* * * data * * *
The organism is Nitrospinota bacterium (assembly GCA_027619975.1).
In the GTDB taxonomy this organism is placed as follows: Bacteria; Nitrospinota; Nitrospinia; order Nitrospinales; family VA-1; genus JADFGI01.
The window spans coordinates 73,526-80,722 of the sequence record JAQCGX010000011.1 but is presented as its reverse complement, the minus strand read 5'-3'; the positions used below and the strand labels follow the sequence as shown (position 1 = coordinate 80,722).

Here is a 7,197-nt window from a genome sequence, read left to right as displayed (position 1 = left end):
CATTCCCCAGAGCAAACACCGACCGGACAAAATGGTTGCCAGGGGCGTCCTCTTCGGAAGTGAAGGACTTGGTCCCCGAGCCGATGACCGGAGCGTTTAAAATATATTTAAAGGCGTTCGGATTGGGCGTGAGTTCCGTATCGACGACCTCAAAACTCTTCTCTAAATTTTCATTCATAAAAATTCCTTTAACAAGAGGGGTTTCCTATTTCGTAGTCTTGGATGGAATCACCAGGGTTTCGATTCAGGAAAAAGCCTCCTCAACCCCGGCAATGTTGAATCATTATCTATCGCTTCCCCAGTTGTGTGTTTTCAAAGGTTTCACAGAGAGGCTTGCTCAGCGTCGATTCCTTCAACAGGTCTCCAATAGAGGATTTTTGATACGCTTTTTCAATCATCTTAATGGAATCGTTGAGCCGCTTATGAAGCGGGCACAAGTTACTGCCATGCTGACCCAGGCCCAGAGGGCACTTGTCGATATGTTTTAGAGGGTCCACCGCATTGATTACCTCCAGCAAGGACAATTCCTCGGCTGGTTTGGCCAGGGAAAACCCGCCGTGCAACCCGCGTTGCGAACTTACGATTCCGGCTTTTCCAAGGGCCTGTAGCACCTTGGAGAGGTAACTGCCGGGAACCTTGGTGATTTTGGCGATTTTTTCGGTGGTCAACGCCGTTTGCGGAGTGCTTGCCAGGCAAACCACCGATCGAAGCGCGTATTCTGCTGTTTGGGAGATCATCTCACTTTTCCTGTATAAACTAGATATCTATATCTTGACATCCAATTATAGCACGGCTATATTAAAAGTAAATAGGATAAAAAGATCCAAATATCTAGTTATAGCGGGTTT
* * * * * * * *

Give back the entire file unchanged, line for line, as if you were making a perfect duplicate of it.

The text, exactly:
The organism is Nitrospinota bacterium (assembly GCA_027619975.1).
In the GTDB taxonomy this organism is placed as follows: Bacteria; Nitrospinota; Nitrospinia; order Nitrospinales; family VA-1; genus JADFGI01.
The window spans coordinates 73,526-80,722 of the sequence record JAQCGX010000011.1 but is presented as its reverse complement, the minus strand read 5'-3'; the positions used below and the strand labels follow the sequence as shown (position 1 = coordinate 80,722).

Here is a 7,197-nt window from a genome sequence, read left to right as displayed (position 1 = left end):
CATTCCCCAGAGCAAACACCGACCGGACAAAATGGTTGCCAGGGGCGTCCTCTTCGGAAGTGAAGGACTTGGTCCCCGAGCCGATGACCGGAGCGTTTAAAATATATTTAAAGGCGTTCGGATTGGGCGTGAGTTCCGTATCGACGACCTCAAAACTCTTCTCTAAATTTTCATTCATAAAAATTCCTTTAACAAGAGGGGTTTCCTATTTCGTAGTCTTGGATGGAATCACCAGGGTTTCGATTCAGGAAAAAGCCTCCTCAACCCCGGCAATGTTGAATCATTATCTATCGCTTCCCCAGTTGTGTGTTTTCAAAGGTTTCACAGAGAGGCTTGCTCAGCGTCGATTCCTTCAACAGGTCTCCAATAGAGGATTTTTGATACGCTTTTTCAATCATCTTAATGGAATCGTTGAGCCGCTTATGAAGCGGGCACAAGTTACTGCCATGCTGACCCAGGCCCAGAGGGCACTTGTCGATATGTTTTAGAGGGTCCACCGCATTGATTACCTCCAGCAAGGACAATTCCTCGGCTGGTTTGGCCAGGGAAAACCCGCCGTGCAACCCGCGTTGCGAACTTACGATTCCGGCTTTTCCAAGGGCCTGTAGCACCTTGGAGAGGTAACTGCCGGGAACCTTGGTGATTTTGGCGATTTTTTCGGTGGTCAACGCCGTTTGCGGAGTGCTTGCCAGGCAAACCACCGATCGAAGCGCGTATTCTGCTGTTTGGGAGATCATCTCACTTTTCCTGTATAAACTAGATATCTATATCTTGACATCCAATTATAGCACGGCTATATTAAAAGTAAATAGGATAAAAAGATCCAAATATCTAGTTATAGCGGGTTT